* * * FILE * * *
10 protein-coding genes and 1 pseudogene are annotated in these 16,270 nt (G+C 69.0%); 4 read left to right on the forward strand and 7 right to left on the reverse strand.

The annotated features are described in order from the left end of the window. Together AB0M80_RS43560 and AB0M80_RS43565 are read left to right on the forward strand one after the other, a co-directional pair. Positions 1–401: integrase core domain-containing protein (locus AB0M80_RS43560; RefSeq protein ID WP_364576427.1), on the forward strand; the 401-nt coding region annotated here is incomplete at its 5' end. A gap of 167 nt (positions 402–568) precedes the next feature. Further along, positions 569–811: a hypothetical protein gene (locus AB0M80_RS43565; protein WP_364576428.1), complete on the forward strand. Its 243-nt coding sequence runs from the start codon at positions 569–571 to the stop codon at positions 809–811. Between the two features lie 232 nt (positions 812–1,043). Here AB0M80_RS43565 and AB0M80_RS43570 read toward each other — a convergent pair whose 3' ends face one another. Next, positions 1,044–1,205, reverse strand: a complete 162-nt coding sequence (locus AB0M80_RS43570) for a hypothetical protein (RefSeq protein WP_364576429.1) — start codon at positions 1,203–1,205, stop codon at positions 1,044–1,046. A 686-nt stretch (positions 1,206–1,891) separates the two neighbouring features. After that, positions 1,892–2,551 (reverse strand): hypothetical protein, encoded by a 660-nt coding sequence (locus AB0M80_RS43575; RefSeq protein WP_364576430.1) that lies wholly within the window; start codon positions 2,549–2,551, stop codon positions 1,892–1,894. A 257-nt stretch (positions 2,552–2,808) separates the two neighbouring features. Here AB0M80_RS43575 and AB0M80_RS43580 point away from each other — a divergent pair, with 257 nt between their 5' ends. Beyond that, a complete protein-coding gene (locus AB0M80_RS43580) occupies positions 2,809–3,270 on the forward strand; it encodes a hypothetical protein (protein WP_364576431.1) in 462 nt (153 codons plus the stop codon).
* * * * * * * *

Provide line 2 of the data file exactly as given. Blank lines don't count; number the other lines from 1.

The annotated features are described in order from the left end of the window. Together AB0M80_RS43560 and AB0M80_RS43565 are read left to right on the forward strand one after the other, a co-directional pair. Positions 1–401: integrase core domain-containing protein (locus AB0M80_RS43560; RefSeq protein ID WP_364576427.1), on the forward strand; the 401-nt coding region annotated here is incomplete at its 5' end. A gap of 167 nt (positions 402–568) precedes the next feature. Further along, positions 569–811: a hypothetical protein gene (locus AB0M80_RS43565; protein WP_364576428.1), complete on the forward strand. Its 243-nt coding sequence runs from the start codon at positions 569–571 to the stop codon at positions 809–811. Between the two features lie 232 nt (positions 812–1,043). Here AB0M80_RS43565 and AB0M80_RS43570 read toward each other — a convergent pair whose 3' ends face one another. Next, positions 1,044–1,205, reverse strand: a complete 162-nt coding sequence (locus AB0M80_RS43570) for a hypothetical protein (RefSeq protein WP_364576429.1) — start codon at positions 1,203–1,205, stop codon at positions 1,044–1,046. A 686-nt stretch (positions 1,206–1,891) separates the two neighbouring features. After that, positions 1,892–2,551 (reverse strand): hypothetical protein, encoded by a 660-nt coding sequence (locus AB0M80_RS43575; RefSeq protein WP_364576430.1) that lies wholly within the window; start codon positions 2,549–2,551, stop codon positions 1,892–1,894. A 257-nt stretch (positions 2,552–2,808) separates the two neighbouring features. Here AB0M80_RS43575 and AB0M80_RS43580 point away from each other — a divergent pair, with 257 nt between their 5' ends. Beyond that, a complete protein-coding gene (locus AB0M80_RS43580) occupies positions 2,809–3,270 on the forward strand; it encodes a hypothetical protein (protein WP_364576431.1) in 462 nt (153 codons plus the stop codon).